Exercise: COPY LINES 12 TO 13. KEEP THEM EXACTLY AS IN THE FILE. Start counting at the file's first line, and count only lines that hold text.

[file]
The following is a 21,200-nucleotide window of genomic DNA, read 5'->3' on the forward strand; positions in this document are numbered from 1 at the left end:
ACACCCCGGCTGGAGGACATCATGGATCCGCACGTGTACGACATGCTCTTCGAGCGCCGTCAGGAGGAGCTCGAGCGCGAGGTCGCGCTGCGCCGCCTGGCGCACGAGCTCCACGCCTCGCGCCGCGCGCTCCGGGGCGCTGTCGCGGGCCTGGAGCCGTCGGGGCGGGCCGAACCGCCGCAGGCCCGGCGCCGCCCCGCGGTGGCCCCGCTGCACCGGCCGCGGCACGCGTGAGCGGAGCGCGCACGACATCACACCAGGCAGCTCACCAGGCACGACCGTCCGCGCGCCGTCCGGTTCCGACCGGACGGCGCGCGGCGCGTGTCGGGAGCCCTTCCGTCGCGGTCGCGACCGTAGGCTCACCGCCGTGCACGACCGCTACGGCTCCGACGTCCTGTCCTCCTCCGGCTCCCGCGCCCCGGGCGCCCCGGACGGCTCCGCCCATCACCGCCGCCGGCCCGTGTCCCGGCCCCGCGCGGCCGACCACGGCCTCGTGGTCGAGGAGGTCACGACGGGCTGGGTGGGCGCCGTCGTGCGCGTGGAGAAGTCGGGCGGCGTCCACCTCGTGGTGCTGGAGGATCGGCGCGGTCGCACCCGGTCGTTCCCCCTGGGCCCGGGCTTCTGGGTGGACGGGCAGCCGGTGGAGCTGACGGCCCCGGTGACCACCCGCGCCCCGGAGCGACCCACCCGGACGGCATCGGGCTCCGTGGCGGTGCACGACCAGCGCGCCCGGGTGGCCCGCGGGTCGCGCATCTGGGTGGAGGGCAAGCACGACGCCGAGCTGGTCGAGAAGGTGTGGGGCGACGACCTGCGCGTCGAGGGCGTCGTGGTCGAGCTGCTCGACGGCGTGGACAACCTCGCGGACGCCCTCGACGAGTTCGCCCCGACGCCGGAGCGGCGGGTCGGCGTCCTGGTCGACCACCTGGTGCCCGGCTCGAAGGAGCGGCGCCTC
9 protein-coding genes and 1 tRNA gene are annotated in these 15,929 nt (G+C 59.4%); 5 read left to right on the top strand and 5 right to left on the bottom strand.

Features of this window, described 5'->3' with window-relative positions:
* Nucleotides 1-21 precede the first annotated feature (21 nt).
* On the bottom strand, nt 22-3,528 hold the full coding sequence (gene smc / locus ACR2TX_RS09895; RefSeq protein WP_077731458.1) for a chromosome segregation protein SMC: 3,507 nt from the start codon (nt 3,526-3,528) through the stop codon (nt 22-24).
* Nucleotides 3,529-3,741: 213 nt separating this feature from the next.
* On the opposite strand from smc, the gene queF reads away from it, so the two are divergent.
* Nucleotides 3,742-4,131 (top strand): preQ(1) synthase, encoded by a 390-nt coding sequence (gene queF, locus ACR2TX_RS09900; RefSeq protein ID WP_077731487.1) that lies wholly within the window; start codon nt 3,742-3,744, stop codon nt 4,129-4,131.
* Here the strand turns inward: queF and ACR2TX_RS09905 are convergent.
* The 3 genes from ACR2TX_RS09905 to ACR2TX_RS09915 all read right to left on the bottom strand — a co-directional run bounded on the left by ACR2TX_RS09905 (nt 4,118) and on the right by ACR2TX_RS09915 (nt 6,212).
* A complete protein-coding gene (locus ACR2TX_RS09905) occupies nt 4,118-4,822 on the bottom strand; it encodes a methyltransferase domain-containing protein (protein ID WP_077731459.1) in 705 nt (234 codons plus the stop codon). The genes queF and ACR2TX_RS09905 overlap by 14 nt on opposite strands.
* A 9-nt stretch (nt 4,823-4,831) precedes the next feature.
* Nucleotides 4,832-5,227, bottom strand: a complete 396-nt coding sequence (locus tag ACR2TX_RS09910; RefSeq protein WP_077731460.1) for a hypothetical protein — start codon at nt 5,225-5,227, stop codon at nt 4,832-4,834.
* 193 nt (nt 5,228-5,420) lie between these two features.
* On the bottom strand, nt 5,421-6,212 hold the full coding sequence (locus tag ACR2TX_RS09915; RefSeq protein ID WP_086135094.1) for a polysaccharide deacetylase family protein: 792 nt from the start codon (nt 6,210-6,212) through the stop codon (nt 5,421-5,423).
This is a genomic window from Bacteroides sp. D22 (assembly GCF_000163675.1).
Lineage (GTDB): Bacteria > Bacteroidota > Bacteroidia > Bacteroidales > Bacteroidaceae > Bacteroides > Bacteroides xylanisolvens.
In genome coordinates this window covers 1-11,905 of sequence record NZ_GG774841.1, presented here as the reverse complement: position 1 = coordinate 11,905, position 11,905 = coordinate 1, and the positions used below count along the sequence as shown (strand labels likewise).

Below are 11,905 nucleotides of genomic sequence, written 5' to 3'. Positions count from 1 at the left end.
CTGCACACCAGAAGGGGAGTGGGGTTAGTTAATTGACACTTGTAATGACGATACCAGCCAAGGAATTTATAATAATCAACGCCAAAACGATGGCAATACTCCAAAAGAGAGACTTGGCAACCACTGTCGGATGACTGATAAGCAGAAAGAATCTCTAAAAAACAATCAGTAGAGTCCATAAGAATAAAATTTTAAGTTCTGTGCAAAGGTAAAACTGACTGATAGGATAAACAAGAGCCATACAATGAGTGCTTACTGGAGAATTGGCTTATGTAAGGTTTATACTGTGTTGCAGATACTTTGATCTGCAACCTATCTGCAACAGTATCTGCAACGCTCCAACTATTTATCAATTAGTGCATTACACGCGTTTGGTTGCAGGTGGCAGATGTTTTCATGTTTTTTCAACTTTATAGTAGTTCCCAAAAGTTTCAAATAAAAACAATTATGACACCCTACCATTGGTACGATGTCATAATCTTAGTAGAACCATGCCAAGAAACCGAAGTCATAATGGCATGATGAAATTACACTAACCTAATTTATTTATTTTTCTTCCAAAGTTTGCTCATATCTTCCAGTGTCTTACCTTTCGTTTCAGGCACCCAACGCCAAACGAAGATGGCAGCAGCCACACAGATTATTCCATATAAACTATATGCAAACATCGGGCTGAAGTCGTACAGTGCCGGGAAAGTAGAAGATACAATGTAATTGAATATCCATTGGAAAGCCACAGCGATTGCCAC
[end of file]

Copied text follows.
* A complete protein-coding gene (locus ACR2TX_RS09905) occupies nt 4,118-4,822 on the bottom strand; it encodes a methyltransferase domain-containing protein (protein ID WP_077731459.1) in 705 nt (234 codons plus the stop codon). The genes queF and ACR2TX_RS09905 overlap by 14 nt on opposite strands.
* A 9-nt stretch (nt 4,823-4,831) precedes the next feature.